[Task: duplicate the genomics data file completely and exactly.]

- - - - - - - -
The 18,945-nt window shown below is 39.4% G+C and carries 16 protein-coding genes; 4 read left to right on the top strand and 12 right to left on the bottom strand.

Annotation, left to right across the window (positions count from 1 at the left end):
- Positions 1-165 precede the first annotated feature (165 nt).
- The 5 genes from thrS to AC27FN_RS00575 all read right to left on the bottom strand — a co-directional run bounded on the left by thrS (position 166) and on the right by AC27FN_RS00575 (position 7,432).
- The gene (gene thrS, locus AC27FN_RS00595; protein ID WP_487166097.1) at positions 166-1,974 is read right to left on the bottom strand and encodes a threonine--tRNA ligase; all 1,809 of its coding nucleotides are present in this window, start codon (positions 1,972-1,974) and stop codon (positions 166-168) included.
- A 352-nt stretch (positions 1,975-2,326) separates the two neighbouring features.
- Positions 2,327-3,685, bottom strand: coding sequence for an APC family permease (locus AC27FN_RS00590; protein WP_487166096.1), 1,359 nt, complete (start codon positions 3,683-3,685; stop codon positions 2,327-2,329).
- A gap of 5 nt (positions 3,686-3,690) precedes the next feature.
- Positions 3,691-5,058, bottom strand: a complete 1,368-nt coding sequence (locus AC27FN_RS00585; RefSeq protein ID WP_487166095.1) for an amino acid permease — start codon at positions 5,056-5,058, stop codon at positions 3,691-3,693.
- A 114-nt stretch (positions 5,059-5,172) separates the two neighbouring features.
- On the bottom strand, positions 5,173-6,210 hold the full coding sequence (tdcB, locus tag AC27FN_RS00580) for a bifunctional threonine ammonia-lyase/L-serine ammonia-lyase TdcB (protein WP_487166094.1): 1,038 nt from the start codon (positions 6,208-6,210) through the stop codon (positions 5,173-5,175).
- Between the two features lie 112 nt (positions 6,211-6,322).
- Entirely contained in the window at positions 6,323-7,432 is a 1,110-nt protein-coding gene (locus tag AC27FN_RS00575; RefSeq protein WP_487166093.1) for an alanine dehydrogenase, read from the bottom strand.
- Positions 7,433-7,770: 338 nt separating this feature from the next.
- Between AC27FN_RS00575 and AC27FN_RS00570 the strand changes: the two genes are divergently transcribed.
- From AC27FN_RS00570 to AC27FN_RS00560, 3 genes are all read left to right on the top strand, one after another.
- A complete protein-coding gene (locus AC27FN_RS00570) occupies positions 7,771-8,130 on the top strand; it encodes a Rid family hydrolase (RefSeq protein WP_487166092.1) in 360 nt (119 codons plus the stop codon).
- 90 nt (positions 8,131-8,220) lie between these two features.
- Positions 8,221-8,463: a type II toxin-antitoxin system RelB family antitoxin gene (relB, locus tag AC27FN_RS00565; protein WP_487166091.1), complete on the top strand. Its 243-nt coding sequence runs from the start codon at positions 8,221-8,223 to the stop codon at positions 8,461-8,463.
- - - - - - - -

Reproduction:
The 18,945-nt window shown below is 39.4% G+C and carries 16 protein-coding genes; 4 read left to right on the top strand and 12 right to left on the bottom strand.

Annotation, left to right across the window (positions count from 1 at the left end):
- Positions 1-165 precede the first annotated feature (165 nt).
- The 5 genes from thrS to AC27FN_RS00575 all read right to left on the bottom strand — a co-directional run bounded on the left by thrS (position 166) and on the right by AC27FN_RS00575 (position 7,432).
- The gene (gene thrS, locus AC27FN_RS00595; protein ID WP_487166097.1) at positions 166-1,974 is read right to left on the bottom strand and encodes a threonine--tRNA ligase; all 1,809 of its coding nucleotides are present in this window, start codon (positions 1,972-1,974) and stop codon (positions 166-168) included.
- A 352-nt stretch (positions 1,975-2,326) separates the two neighbouring features.
- Positions 2,327-3,685, bottom strand: coding sequence for an APC family permease (locus AC27FN_RS00590; protein WP_487166096.1), 1,359 nt, complete (start codon positions 3,683-3,685; stop codon positions 2,327-2,329).
- A gap of 5 nt (positions 3,686-3,690) precedes the next feature.
- Positions 3,691-5,058, bottom strand: a complete 1,368-nt coding sequence (locus AC27FN_RS00585; RefSeq protein ID WP_487166095.1) for an amino acid permease — start codon at positions 5,056-5,058, stop codon at positions 3,691-3,693.
- A 114-nt stretch (positions 5,059-5,172) separates the two neighbouring features.
- On the bottom strand, positions 5,173-6,210 hold the full coding sequence (tdcB, locus tag AC27FN_RS00580) for a bifunctional threonine ammonia-lyase/L-serine ammonia-lyase TdcB (protein WP_487166094.1): 1,038 nt from the start codon (positions 6,208-6,210) through the stop codon (positions 5,173-5,175).
- Between the two features lie 112 nt (positions 6,211-6,322).
- Entirely contained in the window at positions 6,323-7,432 is a 1,110-nt protein-coding gene (locus tag AC27FN_RS00575; RefSeq protein WP_487166093.1) for an alanine dehydrogenase, read from the bottom strand.
- Positions 7,433-7,770: 338 nt separating this feature from the next.
- Between AC27FN_RS00575 and AC27FN_RS00570 the strand changes: the two genes are divergently transcribed.
- From AC27FN_RS00570 to AC27FN_RS00560, 3 genes are all read left to right on the top strand, one after another.
- A complete protein-coding gene (locus AC27FN_RS00570) occupies positions 7,771-8,130 on the top strand; it encodes a Rid family hydrolase (RefSeq protein WP_487166092.1) in 360 nt (119 codons plus the stop codon).
- 90 nt (positions 8,131-8,220) lie between these two features.
- Positions 8,221-8,463: a type II toxin-antitoxin system RelB family antitoxin gene (relB, locus tag AC27FN_RS00565; protein WP_487166091.1), complete on the top strand. Its 243-nt coding sequence runs from the start codon at positions 8,221-8,223 to the stop codon at positions 8,461-8,463.